What is the technology behind this?

Events form the backbone of communication. A message broker, Software AG’s messaging bus, ensures that all communication is reliable and secure. More than 60 types of events have been defined. The events, along with all the worker parameters, are sent via the MQTT network protocol to the messaging bus, which distributes all the data to the platform participants involved (see figure).

In Software AG’s Apama Streaming Analytics tool, the individual event streams are analyzed, correlated, aggregated, and new events are generated. For example, heart rate variation, i.e., the deviation between two successive regular heartbeats, were calculated and average values defined for all participants. Or the “Feels like” temperature index was determined, which is based on the combination of temperature, wind speed, and humidity and provides a better heat estimate than just using temperature values.

The events are then distributed to other applications via the messaging bus. For example, the Recommendation Engine becomes active. It sends a recommendation to the worker’s app to take a break via the messaging bus.

A dashboard for different user groups has been implemented in sustAGE: Aging employees, for example, receive an overview of the number of posture deviation they have or their average heart rate, while team leaders of the current shift receive an overview of vitality of their employees with partially anonymized data such as BMI. The company doctor, on the other hand, has a different information interest, as they primarily review the workforce data that is relevant to them.

Innovative and ready for the market

The innovation management was very successful in this project, which was in the hands of an Innovation Management Board (IMB) and led by our research colleague Dr. Frank Werner. The list of innovations is long — five innovations even made it onto the European Commission’s Innovation Radar. The Innovation Radar is an initiative to identify innovations and innovators with high potential in EU-funded research and innovation projects. One of these innovations was developed by Software AG. Anomaly detection and parameter prediction involves the analysis and use of machine learning models that capture and predict micro-moments based on events such as heart rate, location (indoors, outdoors), and environmental conditions (temperature, humidity, pressure, air quality, wind, noise, dust, luminance). Micro-moments specify a set of independent actions that describe a worker’s activity, working conditions, or health status.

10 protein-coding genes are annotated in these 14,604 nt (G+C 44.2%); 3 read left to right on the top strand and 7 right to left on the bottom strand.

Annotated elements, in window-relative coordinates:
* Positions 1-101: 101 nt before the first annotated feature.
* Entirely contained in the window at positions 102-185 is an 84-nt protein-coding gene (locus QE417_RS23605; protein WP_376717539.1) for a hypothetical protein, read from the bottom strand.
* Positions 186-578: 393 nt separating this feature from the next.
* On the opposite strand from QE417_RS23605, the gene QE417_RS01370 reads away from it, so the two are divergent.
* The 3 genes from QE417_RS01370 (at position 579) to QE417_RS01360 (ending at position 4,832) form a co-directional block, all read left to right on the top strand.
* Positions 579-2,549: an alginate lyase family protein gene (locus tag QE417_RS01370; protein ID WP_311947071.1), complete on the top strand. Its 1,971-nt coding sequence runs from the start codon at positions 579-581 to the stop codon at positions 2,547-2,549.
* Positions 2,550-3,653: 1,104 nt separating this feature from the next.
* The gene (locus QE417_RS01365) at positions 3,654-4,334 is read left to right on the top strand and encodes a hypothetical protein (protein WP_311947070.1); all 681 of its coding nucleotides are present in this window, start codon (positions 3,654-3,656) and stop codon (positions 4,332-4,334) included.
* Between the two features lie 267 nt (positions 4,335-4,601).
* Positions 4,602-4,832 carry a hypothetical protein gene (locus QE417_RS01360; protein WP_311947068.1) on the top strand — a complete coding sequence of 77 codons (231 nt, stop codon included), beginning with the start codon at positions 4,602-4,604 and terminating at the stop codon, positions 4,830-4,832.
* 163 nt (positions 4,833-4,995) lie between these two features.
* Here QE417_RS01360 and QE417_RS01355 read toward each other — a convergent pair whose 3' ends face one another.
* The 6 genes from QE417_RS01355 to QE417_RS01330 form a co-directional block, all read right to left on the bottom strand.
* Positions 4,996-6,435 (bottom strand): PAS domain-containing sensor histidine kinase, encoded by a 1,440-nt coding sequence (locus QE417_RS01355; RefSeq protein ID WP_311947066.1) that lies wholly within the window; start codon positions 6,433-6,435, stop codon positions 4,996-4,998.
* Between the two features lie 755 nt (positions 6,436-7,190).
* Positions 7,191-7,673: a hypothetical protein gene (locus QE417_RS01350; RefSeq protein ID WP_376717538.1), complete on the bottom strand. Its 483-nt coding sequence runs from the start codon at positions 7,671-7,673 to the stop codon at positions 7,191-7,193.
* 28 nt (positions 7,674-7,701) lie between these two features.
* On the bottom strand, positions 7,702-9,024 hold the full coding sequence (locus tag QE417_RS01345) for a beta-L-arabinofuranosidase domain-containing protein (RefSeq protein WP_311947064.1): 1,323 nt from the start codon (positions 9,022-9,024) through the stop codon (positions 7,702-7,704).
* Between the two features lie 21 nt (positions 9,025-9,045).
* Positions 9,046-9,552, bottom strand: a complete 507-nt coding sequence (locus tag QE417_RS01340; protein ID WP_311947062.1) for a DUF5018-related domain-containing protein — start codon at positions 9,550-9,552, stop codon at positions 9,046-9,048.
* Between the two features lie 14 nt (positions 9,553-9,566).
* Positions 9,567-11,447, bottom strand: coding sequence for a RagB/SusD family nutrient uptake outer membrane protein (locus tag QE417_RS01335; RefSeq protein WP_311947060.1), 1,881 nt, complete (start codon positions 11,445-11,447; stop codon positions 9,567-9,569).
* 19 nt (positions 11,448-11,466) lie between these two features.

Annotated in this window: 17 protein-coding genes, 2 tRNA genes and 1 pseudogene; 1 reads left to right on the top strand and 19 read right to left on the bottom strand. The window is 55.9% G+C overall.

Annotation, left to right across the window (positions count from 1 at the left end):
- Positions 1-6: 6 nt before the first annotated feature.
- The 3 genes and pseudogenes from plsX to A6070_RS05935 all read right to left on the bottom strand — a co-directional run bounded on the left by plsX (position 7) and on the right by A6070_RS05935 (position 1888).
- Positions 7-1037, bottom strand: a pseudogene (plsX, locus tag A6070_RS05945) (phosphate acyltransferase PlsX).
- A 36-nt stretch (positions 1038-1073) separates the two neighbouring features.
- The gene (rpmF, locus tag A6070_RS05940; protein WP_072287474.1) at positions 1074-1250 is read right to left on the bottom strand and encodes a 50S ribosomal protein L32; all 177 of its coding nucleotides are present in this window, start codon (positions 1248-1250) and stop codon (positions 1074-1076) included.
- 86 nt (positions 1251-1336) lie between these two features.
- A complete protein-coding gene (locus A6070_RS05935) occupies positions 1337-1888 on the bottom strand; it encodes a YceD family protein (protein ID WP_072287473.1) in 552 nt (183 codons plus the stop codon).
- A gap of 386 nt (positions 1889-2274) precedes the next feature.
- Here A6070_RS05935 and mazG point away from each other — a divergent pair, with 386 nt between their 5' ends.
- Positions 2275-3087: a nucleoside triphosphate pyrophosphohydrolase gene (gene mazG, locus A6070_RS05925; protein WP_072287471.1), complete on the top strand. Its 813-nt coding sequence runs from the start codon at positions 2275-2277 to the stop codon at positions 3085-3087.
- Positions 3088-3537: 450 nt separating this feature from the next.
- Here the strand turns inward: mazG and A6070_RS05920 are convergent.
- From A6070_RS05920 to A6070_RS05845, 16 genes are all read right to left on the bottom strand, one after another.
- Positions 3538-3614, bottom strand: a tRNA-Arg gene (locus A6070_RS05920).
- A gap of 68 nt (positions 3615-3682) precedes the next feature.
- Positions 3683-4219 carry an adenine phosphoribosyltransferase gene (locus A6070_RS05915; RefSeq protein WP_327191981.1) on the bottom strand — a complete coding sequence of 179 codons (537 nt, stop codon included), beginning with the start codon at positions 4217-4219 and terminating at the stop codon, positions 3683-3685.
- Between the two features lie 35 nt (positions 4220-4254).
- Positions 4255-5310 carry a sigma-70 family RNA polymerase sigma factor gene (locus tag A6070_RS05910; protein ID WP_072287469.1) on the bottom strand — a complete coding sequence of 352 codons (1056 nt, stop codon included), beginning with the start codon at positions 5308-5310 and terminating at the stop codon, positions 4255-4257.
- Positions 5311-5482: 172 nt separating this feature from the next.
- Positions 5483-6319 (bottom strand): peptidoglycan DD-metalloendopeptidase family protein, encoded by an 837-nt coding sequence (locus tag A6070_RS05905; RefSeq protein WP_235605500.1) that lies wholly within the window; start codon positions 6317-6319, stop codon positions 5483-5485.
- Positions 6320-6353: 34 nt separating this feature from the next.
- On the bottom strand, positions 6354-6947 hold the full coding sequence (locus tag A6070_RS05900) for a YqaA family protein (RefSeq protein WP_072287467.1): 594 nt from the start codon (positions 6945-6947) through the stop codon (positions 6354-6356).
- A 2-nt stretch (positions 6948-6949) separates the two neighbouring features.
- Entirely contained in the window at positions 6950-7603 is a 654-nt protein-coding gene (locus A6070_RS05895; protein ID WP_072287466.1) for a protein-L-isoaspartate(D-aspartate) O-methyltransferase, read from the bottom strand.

How can these five innovations and components be bundled to provide a solution for an existing market? What is the unique selling point of each of these components? How long does it take to establish the solutions in the market? Where are the risks, where are the stumbling blocks? All these questions have already been studied and answered within the project, to leverage the go-to-market of these innovations post project. One application is even already being used at the University of Thessaloniki. It implements a service for campus-wide navigation and orientation with coordinates and alters. A start-up has further developed an innovation from sustAGE. This is how research bears fruit.